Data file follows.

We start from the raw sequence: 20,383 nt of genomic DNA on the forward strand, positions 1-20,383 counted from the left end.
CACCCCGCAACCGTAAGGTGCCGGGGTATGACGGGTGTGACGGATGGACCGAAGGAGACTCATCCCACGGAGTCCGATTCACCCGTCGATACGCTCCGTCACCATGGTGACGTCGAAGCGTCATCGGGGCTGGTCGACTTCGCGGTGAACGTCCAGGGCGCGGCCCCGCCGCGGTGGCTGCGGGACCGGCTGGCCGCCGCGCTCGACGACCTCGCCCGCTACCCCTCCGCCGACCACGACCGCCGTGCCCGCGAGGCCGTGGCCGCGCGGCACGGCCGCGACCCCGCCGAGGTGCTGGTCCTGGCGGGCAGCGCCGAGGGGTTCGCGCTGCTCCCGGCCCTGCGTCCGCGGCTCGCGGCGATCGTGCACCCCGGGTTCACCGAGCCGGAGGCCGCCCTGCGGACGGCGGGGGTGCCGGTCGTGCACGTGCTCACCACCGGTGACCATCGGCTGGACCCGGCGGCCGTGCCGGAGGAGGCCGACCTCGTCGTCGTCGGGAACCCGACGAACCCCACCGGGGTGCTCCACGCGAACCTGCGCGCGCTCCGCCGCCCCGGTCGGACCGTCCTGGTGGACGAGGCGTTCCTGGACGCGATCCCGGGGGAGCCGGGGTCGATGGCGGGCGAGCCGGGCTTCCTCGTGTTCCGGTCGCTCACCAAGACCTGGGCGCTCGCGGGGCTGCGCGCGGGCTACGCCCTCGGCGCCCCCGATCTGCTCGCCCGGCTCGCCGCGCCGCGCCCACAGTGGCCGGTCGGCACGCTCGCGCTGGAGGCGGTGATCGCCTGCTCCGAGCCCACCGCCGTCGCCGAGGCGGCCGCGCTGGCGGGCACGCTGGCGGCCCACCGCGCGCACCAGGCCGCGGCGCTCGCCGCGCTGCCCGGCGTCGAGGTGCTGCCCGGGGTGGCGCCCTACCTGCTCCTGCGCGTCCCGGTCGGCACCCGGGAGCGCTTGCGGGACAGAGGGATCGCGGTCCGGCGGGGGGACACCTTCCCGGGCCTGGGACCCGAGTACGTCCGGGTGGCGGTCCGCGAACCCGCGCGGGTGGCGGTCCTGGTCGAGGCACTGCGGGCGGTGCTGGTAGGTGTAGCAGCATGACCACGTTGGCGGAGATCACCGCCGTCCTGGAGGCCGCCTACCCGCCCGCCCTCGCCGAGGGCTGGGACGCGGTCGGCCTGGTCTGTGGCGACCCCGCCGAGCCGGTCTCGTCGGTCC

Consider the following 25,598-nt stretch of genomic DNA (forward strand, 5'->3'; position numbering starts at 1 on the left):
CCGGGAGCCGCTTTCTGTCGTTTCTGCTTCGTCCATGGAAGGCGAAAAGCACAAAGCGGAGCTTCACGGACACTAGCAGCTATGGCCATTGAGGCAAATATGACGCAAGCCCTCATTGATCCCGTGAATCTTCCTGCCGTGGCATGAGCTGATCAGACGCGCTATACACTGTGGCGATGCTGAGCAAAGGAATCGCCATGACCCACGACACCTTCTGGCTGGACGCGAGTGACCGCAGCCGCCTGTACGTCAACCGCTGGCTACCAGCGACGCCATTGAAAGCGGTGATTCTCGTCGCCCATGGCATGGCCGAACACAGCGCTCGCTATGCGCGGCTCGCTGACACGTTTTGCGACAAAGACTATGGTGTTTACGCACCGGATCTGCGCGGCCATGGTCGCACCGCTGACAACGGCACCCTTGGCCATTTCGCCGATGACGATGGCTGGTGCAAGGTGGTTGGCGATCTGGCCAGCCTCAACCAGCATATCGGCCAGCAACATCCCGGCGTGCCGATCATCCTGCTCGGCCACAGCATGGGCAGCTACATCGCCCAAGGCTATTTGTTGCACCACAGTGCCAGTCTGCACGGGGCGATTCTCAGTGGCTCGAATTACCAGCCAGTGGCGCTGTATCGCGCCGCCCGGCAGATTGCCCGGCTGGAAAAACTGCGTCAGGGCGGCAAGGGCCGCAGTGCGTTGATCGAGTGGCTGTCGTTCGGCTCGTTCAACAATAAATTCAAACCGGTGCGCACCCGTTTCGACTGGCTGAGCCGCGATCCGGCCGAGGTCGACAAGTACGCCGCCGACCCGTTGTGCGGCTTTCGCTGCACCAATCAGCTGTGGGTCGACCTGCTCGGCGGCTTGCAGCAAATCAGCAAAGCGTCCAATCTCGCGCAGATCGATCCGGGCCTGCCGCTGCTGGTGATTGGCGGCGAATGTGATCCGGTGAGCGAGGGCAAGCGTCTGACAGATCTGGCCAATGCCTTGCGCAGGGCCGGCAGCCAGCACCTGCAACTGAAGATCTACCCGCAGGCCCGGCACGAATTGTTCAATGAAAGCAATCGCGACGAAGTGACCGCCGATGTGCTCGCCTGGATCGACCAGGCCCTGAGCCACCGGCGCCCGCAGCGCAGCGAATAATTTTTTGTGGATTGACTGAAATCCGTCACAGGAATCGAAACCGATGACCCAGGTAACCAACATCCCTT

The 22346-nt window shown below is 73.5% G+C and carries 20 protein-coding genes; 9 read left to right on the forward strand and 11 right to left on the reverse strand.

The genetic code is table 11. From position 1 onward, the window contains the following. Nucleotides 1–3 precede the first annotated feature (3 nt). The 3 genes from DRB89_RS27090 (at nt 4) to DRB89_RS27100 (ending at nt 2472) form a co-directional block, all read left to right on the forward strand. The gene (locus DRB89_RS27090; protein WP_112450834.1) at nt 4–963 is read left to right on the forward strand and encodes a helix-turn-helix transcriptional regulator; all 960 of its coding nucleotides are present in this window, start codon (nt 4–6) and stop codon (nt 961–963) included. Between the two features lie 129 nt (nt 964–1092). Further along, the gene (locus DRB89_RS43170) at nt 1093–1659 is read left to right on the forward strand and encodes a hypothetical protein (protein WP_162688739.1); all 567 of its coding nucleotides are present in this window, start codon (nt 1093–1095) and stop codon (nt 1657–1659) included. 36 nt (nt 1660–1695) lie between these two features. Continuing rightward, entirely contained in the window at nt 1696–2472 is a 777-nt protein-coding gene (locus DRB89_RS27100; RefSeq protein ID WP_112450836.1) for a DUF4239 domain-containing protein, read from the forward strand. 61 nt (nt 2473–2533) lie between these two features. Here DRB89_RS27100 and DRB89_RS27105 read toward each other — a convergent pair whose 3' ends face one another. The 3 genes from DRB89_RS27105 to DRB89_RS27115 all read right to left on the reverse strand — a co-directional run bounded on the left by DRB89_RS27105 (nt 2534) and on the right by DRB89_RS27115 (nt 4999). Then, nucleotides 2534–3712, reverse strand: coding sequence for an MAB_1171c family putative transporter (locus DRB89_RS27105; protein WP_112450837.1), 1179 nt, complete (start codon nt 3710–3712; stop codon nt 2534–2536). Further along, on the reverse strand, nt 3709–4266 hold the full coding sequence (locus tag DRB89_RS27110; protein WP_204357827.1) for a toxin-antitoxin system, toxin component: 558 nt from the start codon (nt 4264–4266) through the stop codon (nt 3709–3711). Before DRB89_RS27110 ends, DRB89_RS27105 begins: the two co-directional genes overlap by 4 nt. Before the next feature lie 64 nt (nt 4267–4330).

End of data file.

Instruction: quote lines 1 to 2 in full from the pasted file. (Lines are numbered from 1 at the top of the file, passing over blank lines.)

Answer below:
We start from the raw sequence: 20,383 nt of genomic DNA on the forward strand, positions 1-20,383 counted from the left end.
CACCCCGCAACCGTAAGGTGCCGGGGTATGACGGGTGTGACGGATGGACCGAAGGAGACTCATCCCACGGAGTCCGATTCACCCGTCGATACGCTCCGTCACCATGGTGACGTCGAAGCGTCATCGGGGCTGGTCGACTTCGCGGTGAACGTCCAGGGCGCGGCCCCGCCGCGGTGGCTGCGGGACCGGCTGGCCGCCGCGCTCGACGACCTCGCCCGCTACCCCTCCGCCGACCACGACCGCCGTGCCCGCGAGGCCGTGGCCGCGCGGCACGGCCGCGACCCCGCCGAGGTGCTGGTCCTGGCGGGCAGCGCCGAGGGGTTCGCGCTGCTCCCGGCCCTGCGTCCGCGGCTCGCGGCGATCGTGCACCCCGGGTTCACCGAGCCGGAGGCCGCCCTGCGGACGGCGGGGGTGCCGGTCGTGCACGTGCTCACCACCGGTGACCATCGGCTGGACCCGGCGGCCGTGCCGGAGGAGGCCGACCTCGTCGTCGTCGGGAACCCGACGAACCCCACCGGGGTGCTCCACGCGAACCTGCGCGCGCTCCGCCGCCCCGGTCGGACCGTCCTGGTGGACGAGGCGTTCCTGGACGCGATCCCGGGGGAGCCGGGGTCGATGGCGGGCGAGCCGGGCTTCCTCGTGTTCCGGTCGCTCACCAAGACCTGGGCGCTCGCGGGGCTGCGCGCGGGCTACGCCCTCGGCGCCCCCGATCTGCTCGCCCGGCTCGCCGCGCCGCGCCCACAGTGGCCGGTCGGCACGCTCGCGCTGGAGGCGGTGATCGCCTGCTCCGAGCCCACCGCCGTCGCCGAGGCGGCCGCGCTGGCGGGCACGCTGGCGGCCCACCGCGCGCACCAGGCCGCGGCGCTCGCCGCGCTGCCCGGCGTCGAGGTGCTGCCCGGGGTGGCGCCCTACCTGCTCCTGCGCGTCCCGGTCGGCACCCGGGAGCGCTTGCGGGACAGAGGGATCGCGGTCCGGCGGGGGGACACCTTCCCGGGCCTGGGACCCGAGTACGTCCGGGTGGCGGTCCGCGAACCCGCGCGGGTGGCGGTCCTGGTCGAGGCACTGCGGGCGGTGCTGGTAGGTGTAGCAGCATGACCACGTTGGCGGAGATCACCGCCGTCCTGGAGGCCGCCTACCCGCCCGCCCTCGCCGAGGGCTGGGACGCGGTCGGCCTGGTCTGTGGCGACCCCGCCGAGCCGGTCTCGTCGGTCC